Dealing With The Changing Business Cycle As A Product Leader – Forbes

Executive Vice President, Chief Technical and Product Officer, N-able Inc.

Over the past several months, we have seen turmoil in the markets as technology company stocks have been hit with significant price decreases. We have seen a large number of layoffs in high-tech companies, and many companies are forecasting lower growth and investment for the next year. This is the first time in more than 10 years that we have seen the technology industry operate in a more constrained business cycle, and as product leaders, we need to adapt and help our organizations deal with this changing business cycle.

We’ll need to revisit some of the leadership techniques and enablement that we haven’t had to deal with for several years. Managing the human talent on your product teams, managing the message to the rest of the business and recognizing that there will be additional pressures on you as a business and product leader are all required to be successful in these challenging times. Below are some concrete steps that product leaders can take to be successful in difficult economic climates.

1. Recognize uncertainty.

Everyone in the organization is going to feel more uncertain about business prospects than previously. Over the past 10 years, the challenge has been hiring and retaining talent. Given the layoffs in high-tech, individuals are now worried about holding onto their jobs and about the performance of the company. As leaders, we need to acknowledge the situation and help the teams recognize the value that they bring to the company and what good results will look like. Build trust by being transparent with good news as well as with bad news, and share your knowledge from past experiences. As a leader, work to help the teams focus on mission-critical work and deliver efficiently. Also, help the teams to identify key metrics and outcomes and report regularly on their progress. This keeps the team focused on what is important but also helps each team focus on the achievable.

2. Use metrics.

As teams focus on metrics and outcomes at the team level, you, as the product leader, should use those metrics to report to the rest of the business on the success of the product teams in terms of both the metrics and the business outcomes, as well as the progress the teams are making toward those outcomes. These reports work well when communicating with the rest of the business, but they can also be used internally to show the impact the product team is having on the business as a whole.

3. Communicate, communicate, communicate.

It’s critical during challenging times that leaders communicate with their staff and organizations. Teams and employees will need to be assured that the work they are doing is having an impact. More regular communication helps everyone in the organization feel more connected to work and to the mission. The continued sharing and resharing of business priorities, expected outcomes and status is key to both building and maintaining trust, as well as keeping things aligned with the business.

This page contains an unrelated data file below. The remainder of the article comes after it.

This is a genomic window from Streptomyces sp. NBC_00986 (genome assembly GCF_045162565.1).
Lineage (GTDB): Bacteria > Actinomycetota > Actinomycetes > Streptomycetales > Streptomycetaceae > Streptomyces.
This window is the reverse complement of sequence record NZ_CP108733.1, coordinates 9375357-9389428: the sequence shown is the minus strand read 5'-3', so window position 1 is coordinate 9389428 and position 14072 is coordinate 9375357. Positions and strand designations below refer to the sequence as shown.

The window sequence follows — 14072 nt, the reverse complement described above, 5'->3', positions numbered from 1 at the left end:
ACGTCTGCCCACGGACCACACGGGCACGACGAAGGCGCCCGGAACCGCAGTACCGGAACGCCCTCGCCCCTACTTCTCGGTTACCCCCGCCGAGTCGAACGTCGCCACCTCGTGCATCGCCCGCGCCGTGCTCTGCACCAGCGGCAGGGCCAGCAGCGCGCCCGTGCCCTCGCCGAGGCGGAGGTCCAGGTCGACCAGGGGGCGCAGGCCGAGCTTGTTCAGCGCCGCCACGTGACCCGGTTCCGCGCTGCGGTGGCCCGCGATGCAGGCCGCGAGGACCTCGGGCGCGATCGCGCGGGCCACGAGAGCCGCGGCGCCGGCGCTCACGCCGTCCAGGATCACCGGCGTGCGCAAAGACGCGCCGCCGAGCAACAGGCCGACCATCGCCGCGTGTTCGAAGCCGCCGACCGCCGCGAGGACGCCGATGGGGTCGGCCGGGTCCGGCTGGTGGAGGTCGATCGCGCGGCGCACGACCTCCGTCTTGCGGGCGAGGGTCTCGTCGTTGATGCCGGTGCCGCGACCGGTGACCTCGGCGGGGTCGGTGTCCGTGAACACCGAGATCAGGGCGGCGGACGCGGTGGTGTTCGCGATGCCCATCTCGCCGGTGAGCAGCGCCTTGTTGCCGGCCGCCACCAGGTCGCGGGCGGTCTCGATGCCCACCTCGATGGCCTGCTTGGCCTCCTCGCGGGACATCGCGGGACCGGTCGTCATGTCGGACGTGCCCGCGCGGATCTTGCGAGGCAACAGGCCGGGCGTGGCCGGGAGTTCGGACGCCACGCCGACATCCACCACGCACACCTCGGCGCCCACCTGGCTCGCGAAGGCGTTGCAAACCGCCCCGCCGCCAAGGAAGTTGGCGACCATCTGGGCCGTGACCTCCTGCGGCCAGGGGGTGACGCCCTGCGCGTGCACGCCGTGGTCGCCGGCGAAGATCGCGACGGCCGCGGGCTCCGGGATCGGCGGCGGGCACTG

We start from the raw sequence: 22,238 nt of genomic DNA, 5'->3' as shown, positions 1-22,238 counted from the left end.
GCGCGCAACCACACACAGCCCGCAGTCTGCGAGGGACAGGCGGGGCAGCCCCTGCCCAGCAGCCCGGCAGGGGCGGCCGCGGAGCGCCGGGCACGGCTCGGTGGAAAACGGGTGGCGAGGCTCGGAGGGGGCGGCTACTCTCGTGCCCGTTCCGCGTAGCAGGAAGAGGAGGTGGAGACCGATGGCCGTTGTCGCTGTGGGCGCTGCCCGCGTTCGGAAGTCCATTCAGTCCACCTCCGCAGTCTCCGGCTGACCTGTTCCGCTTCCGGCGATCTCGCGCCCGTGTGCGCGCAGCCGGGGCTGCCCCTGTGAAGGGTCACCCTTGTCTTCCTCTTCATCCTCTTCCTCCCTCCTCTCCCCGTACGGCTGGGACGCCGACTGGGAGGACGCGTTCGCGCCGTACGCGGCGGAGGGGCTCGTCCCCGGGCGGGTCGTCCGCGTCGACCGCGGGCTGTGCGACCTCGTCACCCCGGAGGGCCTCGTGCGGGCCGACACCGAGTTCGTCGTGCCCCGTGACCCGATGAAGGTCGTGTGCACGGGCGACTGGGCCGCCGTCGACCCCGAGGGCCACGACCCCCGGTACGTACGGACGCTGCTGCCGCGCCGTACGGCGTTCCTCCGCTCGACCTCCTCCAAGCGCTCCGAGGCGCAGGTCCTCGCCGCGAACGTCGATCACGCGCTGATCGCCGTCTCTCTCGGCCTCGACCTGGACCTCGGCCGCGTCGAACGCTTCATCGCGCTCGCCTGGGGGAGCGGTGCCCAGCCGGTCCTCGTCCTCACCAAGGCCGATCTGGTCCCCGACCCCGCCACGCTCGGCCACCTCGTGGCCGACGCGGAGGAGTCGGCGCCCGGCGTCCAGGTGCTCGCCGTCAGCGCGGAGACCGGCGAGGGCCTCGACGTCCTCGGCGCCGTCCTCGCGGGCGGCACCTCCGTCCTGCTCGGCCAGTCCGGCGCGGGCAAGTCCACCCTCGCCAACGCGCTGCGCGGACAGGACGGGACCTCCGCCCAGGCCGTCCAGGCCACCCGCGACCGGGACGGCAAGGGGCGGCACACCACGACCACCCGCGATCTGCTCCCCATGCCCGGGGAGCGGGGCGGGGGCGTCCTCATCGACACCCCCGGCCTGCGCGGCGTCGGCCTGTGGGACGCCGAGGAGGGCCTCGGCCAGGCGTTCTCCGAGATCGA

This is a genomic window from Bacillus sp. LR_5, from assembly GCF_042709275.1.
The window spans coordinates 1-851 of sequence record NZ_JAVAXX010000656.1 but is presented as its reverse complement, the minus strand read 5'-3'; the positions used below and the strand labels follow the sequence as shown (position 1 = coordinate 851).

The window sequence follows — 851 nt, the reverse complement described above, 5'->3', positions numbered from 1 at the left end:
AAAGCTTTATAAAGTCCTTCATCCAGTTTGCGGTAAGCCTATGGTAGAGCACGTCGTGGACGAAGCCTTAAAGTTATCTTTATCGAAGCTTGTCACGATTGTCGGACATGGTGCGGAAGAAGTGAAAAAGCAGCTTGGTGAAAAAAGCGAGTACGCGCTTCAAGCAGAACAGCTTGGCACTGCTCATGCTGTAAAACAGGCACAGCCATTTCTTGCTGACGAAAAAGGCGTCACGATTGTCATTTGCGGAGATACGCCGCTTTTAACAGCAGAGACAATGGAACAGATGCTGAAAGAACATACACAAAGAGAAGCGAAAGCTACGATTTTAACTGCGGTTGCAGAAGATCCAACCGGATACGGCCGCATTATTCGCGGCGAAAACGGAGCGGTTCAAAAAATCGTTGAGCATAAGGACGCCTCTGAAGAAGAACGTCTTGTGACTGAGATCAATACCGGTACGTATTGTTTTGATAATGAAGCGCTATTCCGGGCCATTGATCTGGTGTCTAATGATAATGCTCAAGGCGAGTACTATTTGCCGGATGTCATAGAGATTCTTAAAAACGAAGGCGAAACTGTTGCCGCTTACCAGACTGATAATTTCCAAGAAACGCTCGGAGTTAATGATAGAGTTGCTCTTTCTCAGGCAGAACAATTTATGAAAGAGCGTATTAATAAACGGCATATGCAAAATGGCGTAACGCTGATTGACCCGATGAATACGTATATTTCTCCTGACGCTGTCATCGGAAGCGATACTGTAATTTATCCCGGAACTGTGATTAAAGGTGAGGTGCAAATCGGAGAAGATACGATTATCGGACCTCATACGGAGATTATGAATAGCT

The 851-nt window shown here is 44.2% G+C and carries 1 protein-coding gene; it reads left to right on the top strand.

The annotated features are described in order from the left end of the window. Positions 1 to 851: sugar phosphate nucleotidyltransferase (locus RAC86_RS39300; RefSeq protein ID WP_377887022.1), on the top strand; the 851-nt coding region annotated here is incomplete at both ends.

4. Look for efficiency gains and invest in them.

When growth is key, priority is often given to growth-related items that will drive new revenue, new customer growth or both. However, as free cash flow and other profit measures become higher priorities, now is the time to look at what has been built and seek to optimize. The business should look positively at opportunities that can drive efficiencies. Keep a running list and look for opportunities to invest in areas that lower manual work, drive cost savings and make the business more efficient. Investing in removing technical debt or manual processes now sets the business up to chase growth in the future.

5. Evaluate your organization and workforce.

Over the past 10 years, as product leaders, we were all looking to hire as fast as possible and grow teams as we built new capabilities to drive growth. Given the changes in the marketplace, as tough as it is to think about, now is also the time to evaluate your team and understand where you have the right leadership, where you may have too much leadership and what talent you have in the organization.

With the technical job market cooling, now is the time to look for key talent that might not have been available before. Should you be swapping out low or underperforming workers for higher-performing ones? You should ensure that your business is set up for success. When there were never enough people available, you maybe could tolerate an average or below-average performer. However, now you should evaluate your talent and use the opportunity to improve your organizational structure or talent if necessary.

For the first time in a number of years, changes in economic markets are driving different concerns for product leaders. Using the five strategies above can help product leaders guide their organizations through these turbulent times and continue to drive success.

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